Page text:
Somehow my binder with all my postcards disappeared from my house. I am not sure how this happened, but I am hoping they reappear.
It has sucked the wind out of my sails. I will post again with new content, but it will probably not be postcards.
Saturday, June 19, 2010
Sunday, February 28, 2010
After I acquired a receipt of payment for the transportation of brass beds from Bangor to Lincoln I have spent a very frustrating few months trying to piece together the story of the Steamboat W.N.Ray and the history of the Bangor, OldTown and Milford Railroad Co.
I imagined the story of a bed, probably manufactured in New York or Europe, travelling via ship to the Port of Bangor. From there it was carefully loaded on one of the first railroads in the United States to make the short trip to OldTown. There it was transferred to the steamboat and off to Lincoln it goes. From what I have found a brass bed was a status symbol in the 19th century and even iron beds were considered beyond the reach of most people in Maine.
While I am not a huge Wikipedia fan and completely understand that the “facts” there may be far from the truth, my story which I am sharing here will cite an article about Charles P. Rogers who started importing beds into this country starting around 1855. So without any real facts let call it a Rogers brass bed.
If you look at the map posted on this blog it shows the railroad crossing (44°56'28.79"N, 68°38'58.42") the Penobscot River to end at a depot in Milford. I have been unable to find exactly where the steamboats loaded cargo and people. If you look at the map and try to imagine, it may be easy to guess until you recall that there was not a dam in place as there is now so exactly how fast was the current anywhere in this location? That would have been one wild ride if the boat broke loose and headed downstream!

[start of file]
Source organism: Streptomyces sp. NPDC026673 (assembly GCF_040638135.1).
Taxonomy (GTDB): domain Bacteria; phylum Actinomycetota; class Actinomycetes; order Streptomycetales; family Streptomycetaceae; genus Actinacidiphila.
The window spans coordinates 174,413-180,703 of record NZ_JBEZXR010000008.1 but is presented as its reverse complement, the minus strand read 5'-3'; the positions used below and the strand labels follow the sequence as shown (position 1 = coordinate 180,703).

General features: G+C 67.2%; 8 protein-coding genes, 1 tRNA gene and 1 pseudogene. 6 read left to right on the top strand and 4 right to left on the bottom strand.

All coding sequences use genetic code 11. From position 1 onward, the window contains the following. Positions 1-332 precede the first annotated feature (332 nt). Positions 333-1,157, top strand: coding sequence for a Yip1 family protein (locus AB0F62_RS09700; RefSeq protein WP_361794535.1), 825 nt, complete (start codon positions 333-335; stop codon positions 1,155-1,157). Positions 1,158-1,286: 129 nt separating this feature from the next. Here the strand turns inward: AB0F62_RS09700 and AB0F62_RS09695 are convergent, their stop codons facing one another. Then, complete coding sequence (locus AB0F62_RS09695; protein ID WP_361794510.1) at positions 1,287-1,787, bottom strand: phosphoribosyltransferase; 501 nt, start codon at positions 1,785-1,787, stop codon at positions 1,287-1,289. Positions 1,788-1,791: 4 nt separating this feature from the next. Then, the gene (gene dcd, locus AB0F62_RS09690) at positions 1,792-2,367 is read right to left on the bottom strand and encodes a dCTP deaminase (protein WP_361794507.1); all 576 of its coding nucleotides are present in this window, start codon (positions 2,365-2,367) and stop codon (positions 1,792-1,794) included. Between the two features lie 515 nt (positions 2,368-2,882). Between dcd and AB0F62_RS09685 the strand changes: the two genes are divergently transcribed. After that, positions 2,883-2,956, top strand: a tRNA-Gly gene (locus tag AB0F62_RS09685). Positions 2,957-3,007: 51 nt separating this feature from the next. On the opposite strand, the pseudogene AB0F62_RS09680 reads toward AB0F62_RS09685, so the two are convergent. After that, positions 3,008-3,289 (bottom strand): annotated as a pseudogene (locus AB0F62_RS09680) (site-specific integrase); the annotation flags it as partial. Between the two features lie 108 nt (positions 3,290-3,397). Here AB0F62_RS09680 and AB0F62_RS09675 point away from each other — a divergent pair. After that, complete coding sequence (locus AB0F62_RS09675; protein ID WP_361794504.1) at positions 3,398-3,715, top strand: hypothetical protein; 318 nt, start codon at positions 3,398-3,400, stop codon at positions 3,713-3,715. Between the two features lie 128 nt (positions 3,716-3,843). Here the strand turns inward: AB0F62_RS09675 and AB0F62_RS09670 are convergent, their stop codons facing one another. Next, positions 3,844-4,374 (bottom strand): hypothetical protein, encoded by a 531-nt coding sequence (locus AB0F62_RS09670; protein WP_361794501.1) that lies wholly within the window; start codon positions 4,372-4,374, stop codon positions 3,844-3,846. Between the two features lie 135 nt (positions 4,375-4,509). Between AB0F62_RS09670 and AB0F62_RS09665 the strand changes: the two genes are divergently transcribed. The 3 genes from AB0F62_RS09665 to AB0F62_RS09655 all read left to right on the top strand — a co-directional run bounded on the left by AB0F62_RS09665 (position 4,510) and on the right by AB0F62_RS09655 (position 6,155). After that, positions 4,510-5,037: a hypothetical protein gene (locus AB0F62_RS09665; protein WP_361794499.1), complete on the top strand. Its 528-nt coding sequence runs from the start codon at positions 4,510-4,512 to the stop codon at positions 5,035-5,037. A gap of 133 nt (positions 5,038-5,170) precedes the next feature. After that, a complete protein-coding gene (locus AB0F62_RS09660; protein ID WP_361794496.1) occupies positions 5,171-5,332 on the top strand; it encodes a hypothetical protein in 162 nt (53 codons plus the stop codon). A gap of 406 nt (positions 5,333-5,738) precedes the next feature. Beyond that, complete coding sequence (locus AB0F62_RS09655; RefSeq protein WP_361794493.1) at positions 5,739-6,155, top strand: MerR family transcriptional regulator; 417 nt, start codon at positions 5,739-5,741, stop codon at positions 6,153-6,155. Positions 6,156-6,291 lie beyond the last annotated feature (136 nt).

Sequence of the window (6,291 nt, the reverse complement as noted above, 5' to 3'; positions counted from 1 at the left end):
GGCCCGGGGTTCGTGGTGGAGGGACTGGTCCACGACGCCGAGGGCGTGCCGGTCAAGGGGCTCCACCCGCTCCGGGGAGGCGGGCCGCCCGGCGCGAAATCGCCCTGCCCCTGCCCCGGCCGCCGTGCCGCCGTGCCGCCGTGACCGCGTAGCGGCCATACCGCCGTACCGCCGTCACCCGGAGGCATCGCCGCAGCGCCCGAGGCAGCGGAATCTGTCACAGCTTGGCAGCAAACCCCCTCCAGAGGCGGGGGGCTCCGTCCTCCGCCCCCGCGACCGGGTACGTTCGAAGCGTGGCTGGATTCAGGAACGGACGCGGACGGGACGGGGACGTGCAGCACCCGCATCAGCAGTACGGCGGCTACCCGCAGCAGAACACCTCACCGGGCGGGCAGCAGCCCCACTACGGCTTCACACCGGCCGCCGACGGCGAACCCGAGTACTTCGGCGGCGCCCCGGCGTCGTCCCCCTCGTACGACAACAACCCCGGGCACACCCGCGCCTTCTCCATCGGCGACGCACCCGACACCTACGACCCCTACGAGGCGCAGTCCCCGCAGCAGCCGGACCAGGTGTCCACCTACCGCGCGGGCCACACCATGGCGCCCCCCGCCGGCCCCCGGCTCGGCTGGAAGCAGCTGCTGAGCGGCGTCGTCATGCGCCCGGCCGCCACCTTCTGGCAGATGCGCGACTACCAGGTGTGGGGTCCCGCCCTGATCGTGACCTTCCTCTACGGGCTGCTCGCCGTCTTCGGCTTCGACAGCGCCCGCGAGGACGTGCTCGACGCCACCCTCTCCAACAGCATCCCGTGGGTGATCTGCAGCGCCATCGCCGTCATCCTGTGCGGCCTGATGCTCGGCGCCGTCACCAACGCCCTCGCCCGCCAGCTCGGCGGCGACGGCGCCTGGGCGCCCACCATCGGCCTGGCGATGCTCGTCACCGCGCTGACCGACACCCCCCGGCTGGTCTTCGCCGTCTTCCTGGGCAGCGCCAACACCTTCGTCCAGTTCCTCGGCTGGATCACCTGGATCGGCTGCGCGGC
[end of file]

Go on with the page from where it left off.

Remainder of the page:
I did find an advertisement in the Bangor Whig & Courier stating that the steamboat departed for Five Islands at 7 o’clock A. M. after connecting from the train from Bangor.
If you look at a map you will not see a place name Five Islands, but Thoreau wrote that the location was just south of Mattawamkeag. So I will guess it would be around here: 45°21'41.94"N, 68°32'43.88"W.
In 1858 the Whig also stated the captain of the Steamboat W.N.Ray was Joseph L Smith. An article describes a tour to Aroostook which the steamboat trip was part of the itinerary. Old Joseph L. lived here (44°56'16.50"N, 68°39'2.79"W) and has a pretty interesting history which I will leave to you to explore.
As I live in Las Vegas now, my research will continue on my annual unplanned trip to Maine, only so much can be done via the internet. I would like to take a boat to retrace the path of the steamboats, but frankly, the Penobscot still scares me. My days as I grew up staring at the cold, sometimes dirty, waters, I still can feel the unnatural pull even 2500 miles away.
Saturday, January 16, 2010
I will be taking a break from postcards on my next post to share a historic document I acquired recently. I am doing some research now to help me understand more of this era of Old Town, Maine. Hopefully the posting will be up soon!